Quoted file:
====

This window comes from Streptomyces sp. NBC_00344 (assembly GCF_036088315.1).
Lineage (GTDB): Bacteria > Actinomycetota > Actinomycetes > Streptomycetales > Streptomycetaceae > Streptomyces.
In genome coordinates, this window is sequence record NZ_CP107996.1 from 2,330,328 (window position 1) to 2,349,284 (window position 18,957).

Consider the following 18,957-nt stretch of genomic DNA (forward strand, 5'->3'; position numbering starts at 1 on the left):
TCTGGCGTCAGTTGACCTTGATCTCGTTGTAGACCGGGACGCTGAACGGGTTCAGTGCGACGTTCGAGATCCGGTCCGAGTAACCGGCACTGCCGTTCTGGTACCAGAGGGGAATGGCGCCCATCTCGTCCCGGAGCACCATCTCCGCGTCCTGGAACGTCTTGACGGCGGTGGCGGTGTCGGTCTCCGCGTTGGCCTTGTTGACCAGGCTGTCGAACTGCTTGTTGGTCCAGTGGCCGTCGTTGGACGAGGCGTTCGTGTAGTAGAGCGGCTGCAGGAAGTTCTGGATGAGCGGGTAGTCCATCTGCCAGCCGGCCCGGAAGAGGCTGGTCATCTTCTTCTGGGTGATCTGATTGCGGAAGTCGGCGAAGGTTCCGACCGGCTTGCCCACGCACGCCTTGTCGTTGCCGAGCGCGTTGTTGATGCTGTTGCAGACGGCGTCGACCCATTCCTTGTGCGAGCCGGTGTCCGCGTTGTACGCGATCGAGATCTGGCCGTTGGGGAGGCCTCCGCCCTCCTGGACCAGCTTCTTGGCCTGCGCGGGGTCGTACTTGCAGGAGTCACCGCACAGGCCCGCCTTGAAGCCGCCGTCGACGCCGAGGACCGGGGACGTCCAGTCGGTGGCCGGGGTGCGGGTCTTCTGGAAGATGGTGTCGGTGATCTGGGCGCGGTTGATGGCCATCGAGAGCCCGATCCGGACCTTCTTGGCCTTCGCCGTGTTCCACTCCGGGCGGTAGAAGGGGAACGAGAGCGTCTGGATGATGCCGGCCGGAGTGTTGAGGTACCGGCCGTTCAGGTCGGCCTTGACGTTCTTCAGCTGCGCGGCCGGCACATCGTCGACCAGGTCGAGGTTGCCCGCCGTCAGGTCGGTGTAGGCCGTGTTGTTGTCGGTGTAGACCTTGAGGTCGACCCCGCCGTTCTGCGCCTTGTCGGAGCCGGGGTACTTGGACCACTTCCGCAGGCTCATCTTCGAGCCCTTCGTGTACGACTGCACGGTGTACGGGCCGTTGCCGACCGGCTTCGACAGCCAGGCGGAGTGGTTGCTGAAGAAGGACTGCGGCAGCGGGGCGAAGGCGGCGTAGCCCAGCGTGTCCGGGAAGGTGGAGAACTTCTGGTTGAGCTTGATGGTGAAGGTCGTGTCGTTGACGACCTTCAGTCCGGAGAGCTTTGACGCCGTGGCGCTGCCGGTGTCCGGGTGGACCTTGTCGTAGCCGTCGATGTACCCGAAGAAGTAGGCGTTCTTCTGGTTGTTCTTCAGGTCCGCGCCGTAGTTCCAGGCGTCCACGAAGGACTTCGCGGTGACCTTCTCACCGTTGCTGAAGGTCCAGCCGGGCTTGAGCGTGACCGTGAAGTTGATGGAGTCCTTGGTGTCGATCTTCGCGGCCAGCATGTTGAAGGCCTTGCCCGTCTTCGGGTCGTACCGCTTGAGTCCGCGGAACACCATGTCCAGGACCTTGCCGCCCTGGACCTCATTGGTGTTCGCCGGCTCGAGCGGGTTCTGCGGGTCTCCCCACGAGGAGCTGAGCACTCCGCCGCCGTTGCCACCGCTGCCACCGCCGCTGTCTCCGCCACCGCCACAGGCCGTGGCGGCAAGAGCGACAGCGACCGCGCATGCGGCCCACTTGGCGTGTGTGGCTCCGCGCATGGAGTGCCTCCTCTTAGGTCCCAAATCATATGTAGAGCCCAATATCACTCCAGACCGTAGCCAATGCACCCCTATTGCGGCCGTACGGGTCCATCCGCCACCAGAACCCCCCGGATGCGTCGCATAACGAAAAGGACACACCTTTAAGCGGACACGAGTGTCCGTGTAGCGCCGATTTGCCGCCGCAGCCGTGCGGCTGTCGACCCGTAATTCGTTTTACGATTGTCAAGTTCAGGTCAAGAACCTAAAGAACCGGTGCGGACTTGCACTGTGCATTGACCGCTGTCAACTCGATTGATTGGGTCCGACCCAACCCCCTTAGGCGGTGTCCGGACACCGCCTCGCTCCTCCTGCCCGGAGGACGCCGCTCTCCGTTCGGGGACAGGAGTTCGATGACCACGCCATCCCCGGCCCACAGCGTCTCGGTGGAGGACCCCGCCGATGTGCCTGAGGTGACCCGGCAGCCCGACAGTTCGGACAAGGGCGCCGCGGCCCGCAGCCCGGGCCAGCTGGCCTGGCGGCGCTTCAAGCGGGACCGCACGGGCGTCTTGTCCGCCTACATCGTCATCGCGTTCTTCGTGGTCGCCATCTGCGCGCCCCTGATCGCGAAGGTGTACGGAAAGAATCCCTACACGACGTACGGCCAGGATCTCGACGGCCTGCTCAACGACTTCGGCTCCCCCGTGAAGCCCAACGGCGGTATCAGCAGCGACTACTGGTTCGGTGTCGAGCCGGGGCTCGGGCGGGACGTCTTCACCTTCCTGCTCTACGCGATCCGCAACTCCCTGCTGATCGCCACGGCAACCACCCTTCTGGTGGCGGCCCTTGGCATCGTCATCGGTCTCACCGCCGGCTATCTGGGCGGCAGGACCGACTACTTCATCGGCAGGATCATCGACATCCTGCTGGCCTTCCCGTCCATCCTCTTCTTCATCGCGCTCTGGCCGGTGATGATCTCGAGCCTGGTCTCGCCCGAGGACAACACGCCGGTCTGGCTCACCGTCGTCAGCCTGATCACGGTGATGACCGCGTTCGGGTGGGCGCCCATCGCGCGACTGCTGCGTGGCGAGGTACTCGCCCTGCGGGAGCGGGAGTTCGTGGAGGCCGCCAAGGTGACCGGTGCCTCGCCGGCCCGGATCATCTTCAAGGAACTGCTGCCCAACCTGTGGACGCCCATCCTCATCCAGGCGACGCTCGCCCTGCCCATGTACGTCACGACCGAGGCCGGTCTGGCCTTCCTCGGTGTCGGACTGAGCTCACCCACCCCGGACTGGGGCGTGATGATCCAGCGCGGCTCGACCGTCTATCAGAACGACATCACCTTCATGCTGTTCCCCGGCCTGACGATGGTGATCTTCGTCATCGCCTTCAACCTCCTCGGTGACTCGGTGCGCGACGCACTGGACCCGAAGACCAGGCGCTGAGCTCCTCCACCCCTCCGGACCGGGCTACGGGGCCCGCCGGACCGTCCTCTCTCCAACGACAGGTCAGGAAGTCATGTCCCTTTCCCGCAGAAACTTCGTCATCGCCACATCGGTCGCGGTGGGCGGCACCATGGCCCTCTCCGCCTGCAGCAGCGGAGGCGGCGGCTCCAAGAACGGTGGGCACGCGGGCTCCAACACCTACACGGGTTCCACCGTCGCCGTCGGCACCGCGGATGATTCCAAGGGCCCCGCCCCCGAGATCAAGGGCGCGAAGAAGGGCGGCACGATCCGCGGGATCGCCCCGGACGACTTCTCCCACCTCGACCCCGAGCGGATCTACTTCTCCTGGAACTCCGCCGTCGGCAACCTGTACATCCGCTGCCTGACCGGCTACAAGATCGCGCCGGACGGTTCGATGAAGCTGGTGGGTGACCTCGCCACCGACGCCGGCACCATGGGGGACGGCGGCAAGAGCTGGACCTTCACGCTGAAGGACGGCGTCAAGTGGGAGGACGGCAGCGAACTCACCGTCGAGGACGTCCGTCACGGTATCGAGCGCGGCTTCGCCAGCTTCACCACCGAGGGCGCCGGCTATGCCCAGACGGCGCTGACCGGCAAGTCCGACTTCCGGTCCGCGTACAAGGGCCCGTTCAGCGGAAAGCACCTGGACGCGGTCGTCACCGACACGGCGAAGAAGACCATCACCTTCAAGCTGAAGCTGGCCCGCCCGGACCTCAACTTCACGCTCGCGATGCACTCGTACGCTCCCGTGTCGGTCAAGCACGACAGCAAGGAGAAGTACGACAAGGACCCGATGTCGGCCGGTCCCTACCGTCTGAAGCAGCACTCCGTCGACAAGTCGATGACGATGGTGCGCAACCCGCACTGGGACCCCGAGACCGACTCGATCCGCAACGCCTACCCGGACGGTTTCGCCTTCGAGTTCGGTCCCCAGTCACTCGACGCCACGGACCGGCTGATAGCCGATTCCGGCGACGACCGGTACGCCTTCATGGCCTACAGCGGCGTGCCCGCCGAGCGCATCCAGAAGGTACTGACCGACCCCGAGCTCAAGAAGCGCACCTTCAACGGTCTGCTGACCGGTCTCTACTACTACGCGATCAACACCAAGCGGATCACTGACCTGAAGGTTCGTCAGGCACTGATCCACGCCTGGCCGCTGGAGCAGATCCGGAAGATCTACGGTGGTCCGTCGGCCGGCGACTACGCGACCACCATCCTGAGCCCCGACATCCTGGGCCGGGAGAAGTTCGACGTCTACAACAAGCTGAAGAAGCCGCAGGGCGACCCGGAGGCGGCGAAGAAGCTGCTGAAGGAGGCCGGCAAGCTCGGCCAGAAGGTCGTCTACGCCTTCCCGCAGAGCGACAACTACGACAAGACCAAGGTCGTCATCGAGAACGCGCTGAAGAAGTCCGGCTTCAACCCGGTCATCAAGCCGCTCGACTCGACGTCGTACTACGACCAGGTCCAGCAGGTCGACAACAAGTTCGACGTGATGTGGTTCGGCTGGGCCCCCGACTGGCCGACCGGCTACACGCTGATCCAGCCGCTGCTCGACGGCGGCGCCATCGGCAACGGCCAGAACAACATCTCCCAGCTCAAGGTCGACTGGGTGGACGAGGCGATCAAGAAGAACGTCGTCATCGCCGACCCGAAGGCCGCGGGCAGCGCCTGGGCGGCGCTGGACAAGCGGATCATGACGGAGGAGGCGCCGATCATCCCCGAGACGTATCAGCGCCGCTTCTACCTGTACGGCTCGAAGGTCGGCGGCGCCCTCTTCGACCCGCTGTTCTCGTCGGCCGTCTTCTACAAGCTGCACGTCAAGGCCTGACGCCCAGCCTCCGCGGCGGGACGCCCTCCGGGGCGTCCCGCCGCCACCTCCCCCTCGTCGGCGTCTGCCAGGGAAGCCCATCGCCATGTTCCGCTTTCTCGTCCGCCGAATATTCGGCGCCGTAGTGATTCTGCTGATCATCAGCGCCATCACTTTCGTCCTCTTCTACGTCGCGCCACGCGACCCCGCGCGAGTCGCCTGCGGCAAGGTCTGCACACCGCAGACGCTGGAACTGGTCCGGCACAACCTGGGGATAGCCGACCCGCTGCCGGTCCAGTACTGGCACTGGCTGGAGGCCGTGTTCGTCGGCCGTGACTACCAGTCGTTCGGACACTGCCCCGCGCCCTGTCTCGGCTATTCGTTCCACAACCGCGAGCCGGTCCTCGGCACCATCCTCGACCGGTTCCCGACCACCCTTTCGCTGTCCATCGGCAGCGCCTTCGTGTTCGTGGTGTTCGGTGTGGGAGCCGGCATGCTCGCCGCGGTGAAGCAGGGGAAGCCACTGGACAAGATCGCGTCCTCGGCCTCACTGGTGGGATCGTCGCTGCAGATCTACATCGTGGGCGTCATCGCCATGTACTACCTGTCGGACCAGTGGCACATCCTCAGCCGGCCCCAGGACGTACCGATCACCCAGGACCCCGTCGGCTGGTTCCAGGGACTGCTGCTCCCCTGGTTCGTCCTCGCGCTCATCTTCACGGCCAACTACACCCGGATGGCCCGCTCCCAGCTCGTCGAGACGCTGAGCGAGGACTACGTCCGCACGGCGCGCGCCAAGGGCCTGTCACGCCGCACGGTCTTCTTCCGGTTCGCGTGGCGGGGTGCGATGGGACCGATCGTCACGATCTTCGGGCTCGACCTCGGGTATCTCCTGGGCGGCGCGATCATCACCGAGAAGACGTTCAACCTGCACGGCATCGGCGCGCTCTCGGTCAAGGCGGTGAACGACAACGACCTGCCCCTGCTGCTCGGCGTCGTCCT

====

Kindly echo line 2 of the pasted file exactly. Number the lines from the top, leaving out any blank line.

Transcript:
Lineage (GTDB): Bacteria > Actinomycetota > Actinomycetes > Streptomycetales > Streptomycetaceae > Streptomyces.